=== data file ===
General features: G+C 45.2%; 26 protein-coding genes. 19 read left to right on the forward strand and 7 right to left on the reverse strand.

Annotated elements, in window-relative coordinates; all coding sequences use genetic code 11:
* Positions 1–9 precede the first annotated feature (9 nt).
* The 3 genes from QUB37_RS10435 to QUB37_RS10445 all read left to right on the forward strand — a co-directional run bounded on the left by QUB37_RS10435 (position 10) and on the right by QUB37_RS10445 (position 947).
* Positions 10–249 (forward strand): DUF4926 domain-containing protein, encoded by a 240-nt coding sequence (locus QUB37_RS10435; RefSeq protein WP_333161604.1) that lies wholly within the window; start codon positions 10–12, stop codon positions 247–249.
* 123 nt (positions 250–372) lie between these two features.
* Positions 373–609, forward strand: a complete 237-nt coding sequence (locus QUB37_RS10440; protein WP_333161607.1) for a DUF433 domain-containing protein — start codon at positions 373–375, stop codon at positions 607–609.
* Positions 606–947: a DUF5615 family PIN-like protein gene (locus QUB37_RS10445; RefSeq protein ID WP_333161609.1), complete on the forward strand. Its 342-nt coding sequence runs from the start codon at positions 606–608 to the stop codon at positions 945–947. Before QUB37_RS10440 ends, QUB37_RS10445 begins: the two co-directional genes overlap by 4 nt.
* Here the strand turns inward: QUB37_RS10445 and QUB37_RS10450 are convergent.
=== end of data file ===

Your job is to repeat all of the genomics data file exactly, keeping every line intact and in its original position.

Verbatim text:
General features: G+C 45.2%; 26 protein-coding genes. 19 read left to right on the forward strand and 7 right to left on the reverse strand.

Annotated elements, in window-relative coordinates; all coding sequences use genetic code 11:
* Positions 1–9 precede the first annotated feature (9 nt).
* The 3 genes from QUB37_RS10435 to QUB37_RS10445 all read left to right on the forward strand — a co-directional run bounded on the left by QUB37_RS10435 (position 10) and on the right by QUB37_RS10445 (position 947).
* Positions 10–249 (forward strand): DUF4926 domain-containing protein, encoded by a 240-nt coding sequence (locus QUB37_RS10435; RefSeq protein WP_333161604.1) that lies wholly within the window; start codon positions 10–12, stop codon positions 247–249.
* 123 nt (positions 250–372) lie between these two features.
* Positions 373–609, forward strand: a complete 237-nt coding sequence (locus QUB37_RS10440; protein WP_333161607.1) for a DUF433 domain-containing protein — start codon at positions 373–375, stop codon at positions 607–609.
* Positions 606–947: a DUF5615 family PIN-like protein gene (locus QUB37_RS10445; RefSeq protein ID WP_333161609.1), complete on the forward strand. Its 342-nt coding sequence runs from the start codon at positions 606–608 to the stop codon at positions 945–947. Before QUB37_RS10440 ends, QUB37_RS10445 begins: the two co-directional genes overlap by 4 nt.
* Here the strand turns inward: QUB37_RS10445 and QUB37_RS10450 are convergent.